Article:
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Cross-Border Skirmishes Heighten Anxiety for Ukrainian Villagers

The forests around Vovchansk were burning, white smoke drifting through the pines and billowing above the treetops where artillery shells had started fires.

Vovchansk and the other towns and villages along Ukraine’s northeastern border with Russia have lived under shellfire from Russian forces across the border for months. But in the past five days, the attacks have exploded with a sudden intensity after groups of exiled Russian fighters — who are aligned with Ukraine against the Russian government — attacked several settlements inside Russia, and Russian forces responded with force.

In the southeast, Ukraine’s leaders were dealing with an unfolding catastrophe on Wednesday, as surging waters from a destroyed dam on the Dnipro River forced thousands of evacuations. But near the northern border the anxiety centered on the continued cross-border hostilities, with both sides trading heavy volleys of artillery shells this week.

Vovchansk, two and a half miles from the Russian border, is mostly a ghost town. There are few cars on the roads except military and police vehicles. Barely 1,000 people remain after months of shelling that has damaged many residential houses and central buildings, and most were hiding indoors.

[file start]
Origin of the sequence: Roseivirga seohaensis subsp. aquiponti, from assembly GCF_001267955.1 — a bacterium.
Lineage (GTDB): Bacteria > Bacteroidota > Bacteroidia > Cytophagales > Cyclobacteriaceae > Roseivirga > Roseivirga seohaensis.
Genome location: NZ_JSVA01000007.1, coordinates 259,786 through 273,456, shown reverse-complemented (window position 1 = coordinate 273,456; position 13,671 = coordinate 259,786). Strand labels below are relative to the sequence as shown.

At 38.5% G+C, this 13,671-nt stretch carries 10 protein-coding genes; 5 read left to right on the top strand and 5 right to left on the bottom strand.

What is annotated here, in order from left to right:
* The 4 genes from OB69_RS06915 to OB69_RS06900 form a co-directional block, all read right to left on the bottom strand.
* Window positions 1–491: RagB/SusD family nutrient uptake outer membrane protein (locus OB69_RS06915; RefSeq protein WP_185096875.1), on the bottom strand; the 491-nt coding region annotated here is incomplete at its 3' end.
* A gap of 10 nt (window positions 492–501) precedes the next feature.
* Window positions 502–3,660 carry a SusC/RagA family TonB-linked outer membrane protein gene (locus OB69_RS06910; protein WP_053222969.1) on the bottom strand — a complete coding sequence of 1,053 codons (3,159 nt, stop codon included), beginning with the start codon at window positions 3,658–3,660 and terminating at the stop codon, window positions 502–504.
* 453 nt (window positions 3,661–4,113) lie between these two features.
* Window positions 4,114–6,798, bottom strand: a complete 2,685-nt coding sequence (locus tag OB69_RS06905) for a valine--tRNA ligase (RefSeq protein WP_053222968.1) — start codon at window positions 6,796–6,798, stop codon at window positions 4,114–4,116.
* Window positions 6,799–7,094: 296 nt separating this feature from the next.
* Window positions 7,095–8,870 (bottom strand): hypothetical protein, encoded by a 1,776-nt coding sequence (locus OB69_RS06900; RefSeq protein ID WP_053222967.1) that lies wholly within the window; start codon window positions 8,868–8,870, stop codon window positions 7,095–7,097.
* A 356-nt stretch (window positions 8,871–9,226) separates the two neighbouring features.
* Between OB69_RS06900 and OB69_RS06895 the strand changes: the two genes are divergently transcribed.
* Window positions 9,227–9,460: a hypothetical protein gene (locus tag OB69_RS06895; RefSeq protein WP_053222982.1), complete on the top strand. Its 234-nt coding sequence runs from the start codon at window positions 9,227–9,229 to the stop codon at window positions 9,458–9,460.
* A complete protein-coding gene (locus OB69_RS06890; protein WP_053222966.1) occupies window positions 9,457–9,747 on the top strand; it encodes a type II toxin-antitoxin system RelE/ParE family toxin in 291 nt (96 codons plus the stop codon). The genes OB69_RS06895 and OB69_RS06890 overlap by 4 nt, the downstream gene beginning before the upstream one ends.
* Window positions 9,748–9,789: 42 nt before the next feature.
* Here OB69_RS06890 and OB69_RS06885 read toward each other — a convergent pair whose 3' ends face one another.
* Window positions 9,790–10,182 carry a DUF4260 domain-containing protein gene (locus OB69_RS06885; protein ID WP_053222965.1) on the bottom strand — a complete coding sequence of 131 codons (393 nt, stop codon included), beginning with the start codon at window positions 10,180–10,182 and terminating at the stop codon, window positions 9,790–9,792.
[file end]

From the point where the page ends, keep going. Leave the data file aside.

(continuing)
“In these four days, we cannot understand what is going on,” said Iryna, who is living in the town with her two daughters and six dogs. “Drones are flying all the time.” As with many civilians in frontline areas in Ukraine, her surname is being withheld for security reasons.

As she spoke, the deep rumbling of an exploding artillery shell sounded on the edge of the city, followed by a couple of sharp retorts of outgoing artillery.

Her daughters, who returned recently from Russia, are getting used to the shelling, she said. They have been caring for a growing collection of dogs they took in after they were left behind by neighbors who had moved away.

In Vovchansk, Ukrainian officials declined to comment on the recent military operation. But they have said that Ukraine needs to push Russian forces away from the border to reduce the shellfire on the wider region — suggesting tacit support.

“They are terrorizing the people,” said Tamaz Gambarashvili, the head of the civil-military administration in Vovchansk.

The city was occupied by Russian forces for seven months and then, after a sweeping Ukraine counteroffensive in September forced the Russians to withdraw, the residents suffered a grim winter. Russia unleashed a torrent of daily artillery and mortar strikes as part of its winter offensive across eastern Ukraine.

The latest fighting cut electricity and telephone services, adding to people’s difficulties. The local authorities have focused on providing food and other supplies, including construction materials for damaged houses, to the remaining population.

Two villages that lie even closer to the border than Vovchansk are almost abandoned, the police chief said. There are only two residents left in one of the villages.

The head of the local education department, Lyudmila Madiani, said it was providing online classes for 600 children still in the district, but had to suspend them in the last week because the internet went down. Only four of 21 schools in the district have survived the war undamaged, she said.